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Reducing FLW in Europe and Central Asia for improved food security and agri-food chain efficiency
Reducing FLW in Europe and Central Asia for improved food security and agri-food chain efficiency
Reducing FLW in Europe and Central Asia for improved food security and agri-food chain efficiency
Reducing FLW in Europe and Central Asia for improved food security and agri-food chain efficiency
Reducing FLW in Europe and Central Asia for improved food security and agri-food chain efficiency
Reducing FLW in Europe and Central Asia for improved food security and agri-food chain efficiency
Reducing FLW in Europe and Central Asia for improved food security and agri-food chain efficiency
Reducing FLW in Europe and Central Asia for improved food security and agri-food chain efficiency
Reducing FLW in Europe and Central Asia for improved food security and agri-food chain efficiency
Reducing FLW in Europe and Central Asia for improved food security and agri-food chain efficiency
Reducing FLW in Europe and Central Asia for improved food security and agri-food chain efficiency
Reducing FLW in Europe and Central Asia for improved food security and agri-food chain efficiency
Reducing FLW in Europe and Central Asia for improved food security and agri-food chain efficiency
Reducing FLW in Europe and Central Asia for improved food security and agri-food chain efficiency
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Reducing FLW in Europe and Central Asia for improved food security and agri-food chain efficiency

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http://www.fao.org/save-food/info-resources/presentations/en/ …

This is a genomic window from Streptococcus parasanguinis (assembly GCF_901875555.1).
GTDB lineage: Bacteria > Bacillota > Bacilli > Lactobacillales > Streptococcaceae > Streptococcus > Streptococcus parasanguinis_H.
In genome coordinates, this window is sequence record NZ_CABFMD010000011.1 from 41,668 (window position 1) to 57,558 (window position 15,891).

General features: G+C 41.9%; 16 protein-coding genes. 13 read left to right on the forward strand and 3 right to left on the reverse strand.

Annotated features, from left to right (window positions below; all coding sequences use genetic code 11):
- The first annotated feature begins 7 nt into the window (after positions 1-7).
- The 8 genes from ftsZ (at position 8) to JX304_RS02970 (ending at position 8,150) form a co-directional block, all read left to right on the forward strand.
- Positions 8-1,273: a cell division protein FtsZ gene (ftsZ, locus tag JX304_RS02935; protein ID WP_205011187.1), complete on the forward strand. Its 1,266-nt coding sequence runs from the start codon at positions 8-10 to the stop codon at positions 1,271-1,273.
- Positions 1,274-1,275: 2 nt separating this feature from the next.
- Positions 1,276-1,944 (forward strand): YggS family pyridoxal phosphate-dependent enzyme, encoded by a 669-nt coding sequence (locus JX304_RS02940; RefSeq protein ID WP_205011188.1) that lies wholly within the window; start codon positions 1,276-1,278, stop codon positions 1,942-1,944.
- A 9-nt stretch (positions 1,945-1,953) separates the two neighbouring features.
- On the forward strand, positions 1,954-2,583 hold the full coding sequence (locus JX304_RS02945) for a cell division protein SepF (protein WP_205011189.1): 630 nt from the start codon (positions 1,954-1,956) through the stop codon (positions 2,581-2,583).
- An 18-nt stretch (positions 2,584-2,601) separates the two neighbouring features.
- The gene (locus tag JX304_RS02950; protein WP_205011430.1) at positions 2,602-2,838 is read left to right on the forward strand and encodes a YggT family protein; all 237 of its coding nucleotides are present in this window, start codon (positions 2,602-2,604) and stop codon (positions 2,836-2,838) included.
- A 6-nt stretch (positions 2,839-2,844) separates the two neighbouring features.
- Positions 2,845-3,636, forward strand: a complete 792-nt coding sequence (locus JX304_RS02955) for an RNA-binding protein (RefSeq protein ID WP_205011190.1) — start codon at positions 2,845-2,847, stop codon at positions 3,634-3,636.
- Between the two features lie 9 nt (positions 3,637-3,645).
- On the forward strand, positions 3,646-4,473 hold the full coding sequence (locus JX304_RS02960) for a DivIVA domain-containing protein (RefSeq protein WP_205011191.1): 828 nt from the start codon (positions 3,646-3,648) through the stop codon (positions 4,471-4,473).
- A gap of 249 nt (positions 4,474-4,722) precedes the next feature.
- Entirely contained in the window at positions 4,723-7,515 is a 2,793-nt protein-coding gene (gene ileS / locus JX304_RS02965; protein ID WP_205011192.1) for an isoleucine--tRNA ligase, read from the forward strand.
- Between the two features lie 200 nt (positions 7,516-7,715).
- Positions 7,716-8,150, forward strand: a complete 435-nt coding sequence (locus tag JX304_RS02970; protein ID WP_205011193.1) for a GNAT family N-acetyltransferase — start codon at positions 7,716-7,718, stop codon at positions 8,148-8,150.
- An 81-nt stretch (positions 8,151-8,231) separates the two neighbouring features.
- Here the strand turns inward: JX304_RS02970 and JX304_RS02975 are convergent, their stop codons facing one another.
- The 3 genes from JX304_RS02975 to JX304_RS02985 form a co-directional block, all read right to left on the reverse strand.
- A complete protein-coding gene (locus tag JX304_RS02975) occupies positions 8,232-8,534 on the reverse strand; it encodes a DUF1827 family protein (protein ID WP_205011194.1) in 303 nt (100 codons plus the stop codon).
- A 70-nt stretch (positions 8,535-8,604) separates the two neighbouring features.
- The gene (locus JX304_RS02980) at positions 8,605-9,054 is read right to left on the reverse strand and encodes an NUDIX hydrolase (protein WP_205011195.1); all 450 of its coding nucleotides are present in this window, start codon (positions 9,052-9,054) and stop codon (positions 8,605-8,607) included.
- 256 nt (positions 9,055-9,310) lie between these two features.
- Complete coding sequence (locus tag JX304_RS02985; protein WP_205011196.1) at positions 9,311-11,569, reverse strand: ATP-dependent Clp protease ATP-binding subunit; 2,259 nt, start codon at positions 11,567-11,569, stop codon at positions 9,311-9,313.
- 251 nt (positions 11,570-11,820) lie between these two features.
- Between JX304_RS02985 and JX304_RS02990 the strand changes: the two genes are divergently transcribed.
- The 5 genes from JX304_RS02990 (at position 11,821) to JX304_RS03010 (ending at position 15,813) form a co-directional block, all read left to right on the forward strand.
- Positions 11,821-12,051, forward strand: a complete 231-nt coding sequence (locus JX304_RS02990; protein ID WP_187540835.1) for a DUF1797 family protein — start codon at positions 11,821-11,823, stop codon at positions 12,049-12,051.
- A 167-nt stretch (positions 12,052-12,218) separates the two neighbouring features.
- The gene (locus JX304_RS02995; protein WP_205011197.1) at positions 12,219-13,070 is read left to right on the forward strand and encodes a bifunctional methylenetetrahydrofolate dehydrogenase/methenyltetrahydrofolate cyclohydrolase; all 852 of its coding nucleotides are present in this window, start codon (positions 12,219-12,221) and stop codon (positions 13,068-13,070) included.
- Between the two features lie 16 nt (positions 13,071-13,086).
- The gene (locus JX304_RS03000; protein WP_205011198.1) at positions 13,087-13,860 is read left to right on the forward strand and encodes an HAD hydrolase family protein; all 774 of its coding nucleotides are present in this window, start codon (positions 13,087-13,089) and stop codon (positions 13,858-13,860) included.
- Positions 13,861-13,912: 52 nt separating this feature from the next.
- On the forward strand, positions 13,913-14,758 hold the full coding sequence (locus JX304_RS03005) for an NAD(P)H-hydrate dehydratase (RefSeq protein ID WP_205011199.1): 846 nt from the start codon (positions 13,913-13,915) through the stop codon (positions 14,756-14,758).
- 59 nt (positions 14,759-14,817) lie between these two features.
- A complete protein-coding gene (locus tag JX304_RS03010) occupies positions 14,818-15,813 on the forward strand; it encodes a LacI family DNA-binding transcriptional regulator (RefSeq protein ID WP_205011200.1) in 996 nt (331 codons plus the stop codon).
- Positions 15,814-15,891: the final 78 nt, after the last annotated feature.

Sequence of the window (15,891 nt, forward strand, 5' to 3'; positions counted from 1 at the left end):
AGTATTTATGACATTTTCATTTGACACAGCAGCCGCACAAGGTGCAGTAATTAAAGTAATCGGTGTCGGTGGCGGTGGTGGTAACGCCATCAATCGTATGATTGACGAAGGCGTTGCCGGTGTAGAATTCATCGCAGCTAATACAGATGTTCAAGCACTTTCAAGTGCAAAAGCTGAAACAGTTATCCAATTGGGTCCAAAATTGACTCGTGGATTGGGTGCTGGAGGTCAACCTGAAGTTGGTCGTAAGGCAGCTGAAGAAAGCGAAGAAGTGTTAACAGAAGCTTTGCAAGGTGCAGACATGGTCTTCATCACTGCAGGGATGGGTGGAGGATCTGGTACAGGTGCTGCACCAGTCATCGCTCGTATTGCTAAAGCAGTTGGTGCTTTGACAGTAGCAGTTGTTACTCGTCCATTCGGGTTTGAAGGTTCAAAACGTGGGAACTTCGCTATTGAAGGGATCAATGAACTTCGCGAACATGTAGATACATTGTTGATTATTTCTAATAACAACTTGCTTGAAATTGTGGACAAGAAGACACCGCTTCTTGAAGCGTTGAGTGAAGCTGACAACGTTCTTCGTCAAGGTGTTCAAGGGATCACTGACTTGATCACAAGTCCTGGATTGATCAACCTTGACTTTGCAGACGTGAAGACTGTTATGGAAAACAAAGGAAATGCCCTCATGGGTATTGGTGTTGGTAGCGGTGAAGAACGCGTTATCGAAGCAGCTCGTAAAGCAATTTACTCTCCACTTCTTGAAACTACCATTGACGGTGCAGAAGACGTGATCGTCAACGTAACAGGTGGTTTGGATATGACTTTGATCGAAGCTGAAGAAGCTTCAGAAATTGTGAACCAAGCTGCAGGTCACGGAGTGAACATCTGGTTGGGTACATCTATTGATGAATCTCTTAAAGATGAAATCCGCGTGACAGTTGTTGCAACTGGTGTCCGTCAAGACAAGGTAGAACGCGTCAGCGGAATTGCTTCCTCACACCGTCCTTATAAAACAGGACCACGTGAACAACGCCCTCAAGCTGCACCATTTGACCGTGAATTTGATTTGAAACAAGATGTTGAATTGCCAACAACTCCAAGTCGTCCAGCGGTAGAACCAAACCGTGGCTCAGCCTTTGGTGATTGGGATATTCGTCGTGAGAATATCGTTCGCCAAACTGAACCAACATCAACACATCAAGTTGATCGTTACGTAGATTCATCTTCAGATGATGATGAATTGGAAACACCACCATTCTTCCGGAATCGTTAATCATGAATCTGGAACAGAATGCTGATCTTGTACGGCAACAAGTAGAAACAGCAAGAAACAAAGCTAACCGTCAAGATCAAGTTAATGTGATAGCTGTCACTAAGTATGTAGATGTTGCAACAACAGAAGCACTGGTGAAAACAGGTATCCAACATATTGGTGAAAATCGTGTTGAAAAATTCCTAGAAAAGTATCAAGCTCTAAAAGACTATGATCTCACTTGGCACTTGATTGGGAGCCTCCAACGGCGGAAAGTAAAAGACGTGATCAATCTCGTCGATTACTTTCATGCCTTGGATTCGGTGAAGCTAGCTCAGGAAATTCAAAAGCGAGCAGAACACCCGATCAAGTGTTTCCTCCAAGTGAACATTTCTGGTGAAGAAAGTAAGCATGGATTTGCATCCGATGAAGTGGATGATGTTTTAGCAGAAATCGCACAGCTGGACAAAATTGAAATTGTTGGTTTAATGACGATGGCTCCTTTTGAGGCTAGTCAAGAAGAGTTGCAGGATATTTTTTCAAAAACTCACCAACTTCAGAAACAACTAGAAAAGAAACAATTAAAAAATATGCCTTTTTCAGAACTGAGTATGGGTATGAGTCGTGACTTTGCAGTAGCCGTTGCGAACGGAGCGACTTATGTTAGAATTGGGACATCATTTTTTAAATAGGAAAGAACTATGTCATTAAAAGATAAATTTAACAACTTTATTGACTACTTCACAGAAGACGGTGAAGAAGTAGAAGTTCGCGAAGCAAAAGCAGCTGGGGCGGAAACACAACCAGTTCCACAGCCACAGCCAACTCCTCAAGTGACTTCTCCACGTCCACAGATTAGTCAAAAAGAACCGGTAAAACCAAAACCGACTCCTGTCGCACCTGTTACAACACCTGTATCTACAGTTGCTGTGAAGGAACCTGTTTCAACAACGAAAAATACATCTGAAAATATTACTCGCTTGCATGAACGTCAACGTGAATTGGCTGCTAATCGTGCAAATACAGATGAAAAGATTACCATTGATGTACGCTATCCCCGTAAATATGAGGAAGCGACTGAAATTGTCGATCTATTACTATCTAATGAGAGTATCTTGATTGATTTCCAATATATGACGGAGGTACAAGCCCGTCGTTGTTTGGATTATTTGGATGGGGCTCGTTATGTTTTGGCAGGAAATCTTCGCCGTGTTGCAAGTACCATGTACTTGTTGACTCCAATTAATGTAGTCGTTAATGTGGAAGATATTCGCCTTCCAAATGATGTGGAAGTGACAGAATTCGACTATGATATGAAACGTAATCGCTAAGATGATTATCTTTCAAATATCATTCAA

http://www.fao.org/save-food/info-resources/presentations/en/

Food losses on farms, during processing, transport, storage, and at markets undermine food security in many parts of Europe and Central Asia.

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  • 1. Reducing FLW in Europe and Central Asia for improved food security and agri-food chain efficiency Stjepan Tanic FAO Regional Office for Europe and Central Asia
  • 2. Food losses – on farms, during processing, transport, storage, and at markets – undermine food security in many parts of Europe and Central Asia In the developing countries, post-harvest losses can amount to as much as 40 % of production Food wasted by consumers – or by the stores and restaurants is only half of the story While consumer behaviour is important, food loss and wastage needs to be seen as a cross- cutting policy issue and not just a lifestyle choice Introduction
  • 3.  Assessment of food losses and waste in Europe and Central Asia (ECA)  Patterns of losses and waste in agri-food chains  Main causes for food losses and waste  Initiatives and actions taken to reduce food losses and waste ECA  Further options to reduce food losses and waste in ECA Overview Please click to link.
  • 4.  FAO examined food losses and waste in the region, comparing low-, middle- and high-income countries, and looking at seven different agri-food chains  Notable differences in the patterns of food losses and waste were found depending on income levels  Most of the L&W in developed countries occur at the distribution and consumption stage, in the middle and low-income countries at the production and post-harvest stages of the agri-food chain Assessment of food losses and waste in Europe and Central Asia
  • 5. Assessment of food losses and waste in Europe and Central Asia High income countries Mid income countries Low income countries
  • 6. Patterns of losses and waste in agri-food chains  In cereals oversupply, purchasing capacity and consumer preferences for fresh bread as well as higher discard rates of other cereals products result in nearly 25 % wastage by high income consumers  Losses of roots and tubers in high income countries during the harvesting, processing and packaging are largely the result of high quality standards, offcuts and cancelled orders from retail chains